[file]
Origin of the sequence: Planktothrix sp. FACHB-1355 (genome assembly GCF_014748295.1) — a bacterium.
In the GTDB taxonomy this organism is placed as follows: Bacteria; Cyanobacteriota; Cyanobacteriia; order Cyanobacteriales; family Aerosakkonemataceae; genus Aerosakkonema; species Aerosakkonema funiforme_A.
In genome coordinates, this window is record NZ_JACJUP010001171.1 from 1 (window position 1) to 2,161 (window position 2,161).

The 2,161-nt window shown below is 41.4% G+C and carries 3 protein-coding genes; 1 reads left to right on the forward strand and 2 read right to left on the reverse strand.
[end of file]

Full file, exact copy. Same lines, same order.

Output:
Origin of the sequence: Planktothrix sp. FACHB-1355 (genome assembly GCF_014748295.1) — a bacterium.
In the GTDB taxonomy this organism is placed as follows: Bacteria; Cyanobacteriota; Cyanobacteriia; order Cyanobacteriales; family Aerosakkonemataceae; genus Aerosakkonema; species Aerosakkonema funiforme_A.
In genome coordinates, this window is record NZ_JACJUP010001171.1 from 1 (window position 1) to 2,161 (window position 2,161).

The 2,161-nt window shown below is 41.4% G+C and carries 3 protein-coding genes; 1 reads left to right on the forward strand and 2 read right to left on the reverse strand.